This same Hebrew word for "host" as well as the same Hebrew word for "heaven" is used in Genesis 2:1, which announces that the "heavens and the earth" and all the "host" of the heavens and earth have been finished.

Genesis 2:1 Thus the heavens (08064) and the earth were finished, and all the host of them (06635).

Furthermore, Deuteronomy 4:19 uses these same Hebrew words for "host" and "heaven" in the exact same phrase "host of heaven," which is found in 1 Kings 22. However, Deuteronomy uses this phrase right alongside mentions of the sun, moon, and stars.

Deuteronomy 4:19 And lest thou lift up thine eyes unto heaven (08064), and when thou seest the sun, and the moon, and the stars, even all the host (06635) of heaven (08064), shouldest be driven to worship them, and serve them, which the LORD thy God hath divided unto all nations under the whole heaven (08064).

Examples like this give rise to the understanding that in scripture, angels are sometimes figuratively associated with the stars. As we can see, this association is demonstrable. However, there is more to discuss than these possible indications to the creation of angels on Day 4. During our investigation of these issues, we took note that Job 38 provides another example in which angels are associated with “stars.”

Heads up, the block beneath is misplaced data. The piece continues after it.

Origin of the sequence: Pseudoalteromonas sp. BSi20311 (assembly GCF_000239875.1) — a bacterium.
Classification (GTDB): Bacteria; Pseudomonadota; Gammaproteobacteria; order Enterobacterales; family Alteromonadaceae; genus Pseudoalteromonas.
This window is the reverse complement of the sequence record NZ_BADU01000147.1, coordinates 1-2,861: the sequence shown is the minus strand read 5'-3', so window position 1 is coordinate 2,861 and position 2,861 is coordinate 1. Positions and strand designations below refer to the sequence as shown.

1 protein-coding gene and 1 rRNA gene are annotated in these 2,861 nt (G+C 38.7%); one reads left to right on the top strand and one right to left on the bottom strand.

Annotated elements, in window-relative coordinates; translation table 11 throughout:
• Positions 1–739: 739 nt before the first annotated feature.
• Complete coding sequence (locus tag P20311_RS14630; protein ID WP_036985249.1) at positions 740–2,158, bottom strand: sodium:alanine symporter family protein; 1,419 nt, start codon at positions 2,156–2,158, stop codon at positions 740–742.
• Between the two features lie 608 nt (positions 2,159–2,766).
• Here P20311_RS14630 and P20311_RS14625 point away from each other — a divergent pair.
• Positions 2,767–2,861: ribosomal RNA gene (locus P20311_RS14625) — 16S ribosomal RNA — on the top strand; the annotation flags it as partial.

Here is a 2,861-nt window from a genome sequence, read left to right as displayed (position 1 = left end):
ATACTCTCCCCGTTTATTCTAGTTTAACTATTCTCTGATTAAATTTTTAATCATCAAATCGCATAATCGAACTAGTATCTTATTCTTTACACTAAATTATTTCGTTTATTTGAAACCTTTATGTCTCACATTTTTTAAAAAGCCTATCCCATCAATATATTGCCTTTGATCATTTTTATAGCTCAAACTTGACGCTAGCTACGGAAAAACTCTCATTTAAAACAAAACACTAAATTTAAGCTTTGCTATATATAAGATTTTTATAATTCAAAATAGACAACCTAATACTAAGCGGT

Job 38:4 Where wast thou when I laid the foundations of the earth? declare, if thou hast understanding. 5 Who hath laid the measures thereof, if thou knowest? or who hath stretched the line upon it? 6 Whereupon are the foundations thereof fastened? or who laid the corner stone thereof; 7 When the morning stars sang together, and all the sons of God shouted for joy? 8 Or who shut up the sea with doors, when it brake forth, as if it had issued out of the womb? 9 When I made the cloud the garment thereof, and thick darkness a swaddlingband for it, 10 And brake up for it my decreed place, and set bars and doors, 11 And said, Hitherto shalt thou come, but no further: and here shall thy proud waves be stayed?

The critical verse is verse 7 which describes the "morning stars" singing right alongside the "son of God" shouting for joy. The term "sons of God" is only used in the Old Testament to refer to the angels. In fact, it is Job 38 that proves this fact. Job 38 describes the "sons of God" as being present and rejoicing at the point in time when God laid the foundations of the earth, shut up the doors of the sea, and set a boundary for the waters. These events are described in Genesis 1:9-13 as occurring on Day 3 of the creation week.